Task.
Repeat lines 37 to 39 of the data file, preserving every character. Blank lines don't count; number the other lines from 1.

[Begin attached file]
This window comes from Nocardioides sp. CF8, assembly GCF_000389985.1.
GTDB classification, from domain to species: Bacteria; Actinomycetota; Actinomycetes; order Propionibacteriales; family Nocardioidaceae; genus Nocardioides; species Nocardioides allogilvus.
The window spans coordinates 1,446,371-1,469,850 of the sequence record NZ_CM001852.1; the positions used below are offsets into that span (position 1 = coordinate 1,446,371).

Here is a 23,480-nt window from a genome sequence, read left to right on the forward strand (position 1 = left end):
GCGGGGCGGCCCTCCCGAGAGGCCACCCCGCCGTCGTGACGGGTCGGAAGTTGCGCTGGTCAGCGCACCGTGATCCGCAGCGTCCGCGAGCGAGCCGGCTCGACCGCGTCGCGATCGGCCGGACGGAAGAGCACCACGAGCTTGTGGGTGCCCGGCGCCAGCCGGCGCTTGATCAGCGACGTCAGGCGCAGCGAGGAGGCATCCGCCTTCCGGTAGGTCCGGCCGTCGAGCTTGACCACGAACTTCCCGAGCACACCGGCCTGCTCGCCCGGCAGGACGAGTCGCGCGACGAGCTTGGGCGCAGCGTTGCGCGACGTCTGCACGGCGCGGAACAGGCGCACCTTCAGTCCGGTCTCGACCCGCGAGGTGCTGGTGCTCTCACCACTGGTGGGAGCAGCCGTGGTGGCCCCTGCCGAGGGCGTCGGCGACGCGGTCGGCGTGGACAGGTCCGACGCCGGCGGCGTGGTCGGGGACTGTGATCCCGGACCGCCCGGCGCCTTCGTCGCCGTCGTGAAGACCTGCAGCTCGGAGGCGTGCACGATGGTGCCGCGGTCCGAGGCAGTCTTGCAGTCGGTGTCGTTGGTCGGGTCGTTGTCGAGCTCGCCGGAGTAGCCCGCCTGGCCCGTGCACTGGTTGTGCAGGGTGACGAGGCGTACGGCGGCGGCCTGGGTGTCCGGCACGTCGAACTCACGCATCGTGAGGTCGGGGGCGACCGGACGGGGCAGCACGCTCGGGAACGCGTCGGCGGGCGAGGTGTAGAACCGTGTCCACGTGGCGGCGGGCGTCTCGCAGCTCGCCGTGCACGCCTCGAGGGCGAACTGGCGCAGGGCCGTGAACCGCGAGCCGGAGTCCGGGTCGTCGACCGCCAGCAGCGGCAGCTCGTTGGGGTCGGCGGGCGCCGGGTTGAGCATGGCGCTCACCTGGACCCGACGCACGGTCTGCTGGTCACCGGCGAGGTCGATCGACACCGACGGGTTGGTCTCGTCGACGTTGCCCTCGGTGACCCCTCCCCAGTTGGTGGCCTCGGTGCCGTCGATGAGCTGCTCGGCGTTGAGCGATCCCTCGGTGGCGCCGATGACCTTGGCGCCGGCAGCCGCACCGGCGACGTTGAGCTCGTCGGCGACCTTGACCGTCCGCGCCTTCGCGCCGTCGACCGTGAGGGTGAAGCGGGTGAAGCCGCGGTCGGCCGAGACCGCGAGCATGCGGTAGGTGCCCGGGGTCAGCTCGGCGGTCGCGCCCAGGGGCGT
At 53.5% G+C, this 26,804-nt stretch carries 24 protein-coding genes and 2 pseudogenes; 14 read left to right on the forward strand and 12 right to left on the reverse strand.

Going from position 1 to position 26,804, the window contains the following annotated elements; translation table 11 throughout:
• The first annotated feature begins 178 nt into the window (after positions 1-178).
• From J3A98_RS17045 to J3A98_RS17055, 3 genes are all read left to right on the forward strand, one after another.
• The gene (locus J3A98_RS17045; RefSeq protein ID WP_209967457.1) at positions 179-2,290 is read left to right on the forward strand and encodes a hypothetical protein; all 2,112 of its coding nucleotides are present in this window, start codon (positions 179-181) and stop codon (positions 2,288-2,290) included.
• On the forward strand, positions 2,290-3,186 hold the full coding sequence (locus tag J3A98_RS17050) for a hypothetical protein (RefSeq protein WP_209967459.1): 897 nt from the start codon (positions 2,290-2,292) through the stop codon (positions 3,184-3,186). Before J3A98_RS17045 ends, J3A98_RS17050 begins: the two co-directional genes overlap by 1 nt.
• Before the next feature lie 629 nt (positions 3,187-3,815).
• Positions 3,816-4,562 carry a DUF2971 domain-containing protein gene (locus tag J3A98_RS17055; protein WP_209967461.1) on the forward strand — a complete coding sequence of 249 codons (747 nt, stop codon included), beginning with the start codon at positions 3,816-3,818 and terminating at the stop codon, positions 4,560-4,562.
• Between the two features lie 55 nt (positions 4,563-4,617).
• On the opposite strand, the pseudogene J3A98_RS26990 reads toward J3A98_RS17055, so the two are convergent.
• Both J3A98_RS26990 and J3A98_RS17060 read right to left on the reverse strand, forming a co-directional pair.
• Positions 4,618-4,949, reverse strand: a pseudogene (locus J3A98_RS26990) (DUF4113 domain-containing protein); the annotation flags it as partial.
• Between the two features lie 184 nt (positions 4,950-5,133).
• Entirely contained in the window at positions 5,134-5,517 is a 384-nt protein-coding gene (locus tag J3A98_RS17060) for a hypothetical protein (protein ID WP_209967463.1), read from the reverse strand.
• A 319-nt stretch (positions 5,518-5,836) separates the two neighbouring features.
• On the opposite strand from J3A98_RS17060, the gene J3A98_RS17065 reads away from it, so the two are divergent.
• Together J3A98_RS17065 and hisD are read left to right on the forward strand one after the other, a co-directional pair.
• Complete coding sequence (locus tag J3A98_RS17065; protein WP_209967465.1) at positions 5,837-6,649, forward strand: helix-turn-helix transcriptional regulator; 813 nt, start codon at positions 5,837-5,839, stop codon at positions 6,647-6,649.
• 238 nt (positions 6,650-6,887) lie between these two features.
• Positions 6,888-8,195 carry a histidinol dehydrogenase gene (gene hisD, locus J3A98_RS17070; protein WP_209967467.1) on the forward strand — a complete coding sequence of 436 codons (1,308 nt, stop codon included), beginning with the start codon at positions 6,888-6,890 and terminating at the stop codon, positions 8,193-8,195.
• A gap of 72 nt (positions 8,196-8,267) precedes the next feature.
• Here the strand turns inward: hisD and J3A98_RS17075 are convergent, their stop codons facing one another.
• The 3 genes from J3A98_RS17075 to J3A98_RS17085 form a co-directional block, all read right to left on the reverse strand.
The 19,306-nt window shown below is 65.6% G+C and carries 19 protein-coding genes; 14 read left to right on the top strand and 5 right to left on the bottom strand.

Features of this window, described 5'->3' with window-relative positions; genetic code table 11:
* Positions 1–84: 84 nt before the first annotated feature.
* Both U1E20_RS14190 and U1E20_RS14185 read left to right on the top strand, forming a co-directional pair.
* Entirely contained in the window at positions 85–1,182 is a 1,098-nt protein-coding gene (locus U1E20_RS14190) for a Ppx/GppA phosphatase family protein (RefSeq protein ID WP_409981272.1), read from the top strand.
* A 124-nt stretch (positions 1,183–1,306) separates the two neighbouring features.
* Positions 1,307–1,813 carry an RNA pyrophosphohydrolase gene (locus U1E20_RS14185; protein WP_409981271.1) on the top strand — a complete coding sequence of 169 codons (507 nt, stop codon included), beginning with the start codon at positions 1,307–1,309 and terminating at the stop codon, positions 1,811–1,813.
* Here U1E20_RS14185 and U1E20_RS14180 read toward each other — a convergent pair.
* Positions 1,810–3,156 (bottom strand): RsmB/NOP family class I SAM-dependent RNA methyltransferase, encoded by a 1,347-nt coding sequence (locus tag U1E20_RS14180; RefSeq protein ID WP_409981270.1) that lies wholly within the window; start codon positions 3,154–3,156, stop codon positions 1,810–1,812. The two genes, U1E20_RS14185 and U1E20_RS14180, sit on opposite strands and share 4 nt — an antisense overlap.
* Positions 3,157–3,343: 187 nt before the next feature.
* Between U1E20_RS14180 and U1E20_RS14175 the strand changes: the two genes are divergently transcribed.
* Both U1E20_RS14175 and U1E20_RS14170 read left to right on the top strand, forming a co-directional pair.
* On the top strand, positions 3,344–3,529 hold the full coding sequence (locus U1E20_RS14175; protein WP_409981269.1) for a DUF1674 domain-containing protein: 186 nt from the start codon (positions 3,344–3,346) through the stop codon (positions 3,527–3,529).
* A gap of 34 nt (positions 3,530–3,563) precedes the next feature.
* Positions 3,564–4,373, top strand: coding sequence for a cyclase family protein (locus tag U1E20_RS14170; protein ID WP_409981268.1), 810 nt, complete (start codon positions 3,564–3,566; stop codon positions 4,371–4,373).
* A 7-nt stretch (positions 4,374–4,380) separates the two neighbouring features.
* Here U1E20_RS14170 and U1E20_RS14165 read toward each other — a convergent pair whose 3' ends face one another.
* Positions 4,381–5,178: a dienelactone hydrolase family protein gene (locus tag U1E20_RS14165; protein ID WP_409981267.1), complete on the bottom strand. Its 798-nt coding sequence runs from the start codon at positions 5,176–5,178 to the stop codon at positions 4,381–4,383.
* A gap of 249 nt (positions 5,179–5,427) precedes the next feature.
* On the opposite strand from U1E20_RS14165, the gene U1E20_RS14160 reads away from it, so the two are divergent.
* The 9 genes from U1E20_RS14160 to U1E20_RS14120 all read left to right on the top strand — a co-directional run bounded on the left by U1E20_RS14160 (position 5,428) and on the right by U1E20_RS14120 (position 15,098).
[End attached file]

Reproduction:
* Positions 1,810–3,156 (bottom strand): RsmB/NOP family class I SAM-dependent RNA methyltransferase, encoded by a 1,347-nt coding sequence (locus tag U1E20_RS14180; RefSeq protein ID WP_409981270.1) that lies wholly within the window; start codon positions 3,154–3,156, stop codon positions 1,810–1,812. The two genes, U1E20_RS14185 and U1E20_RS14180, sit on opposite strands and share 4 nt — an antisense overlap.
* Positions 3,157–3,343: 187 nt before the next feature.
* Between U1E20_RS14180 and U1E20_RS14175 the strand changes: the two genes are divergently transcribed.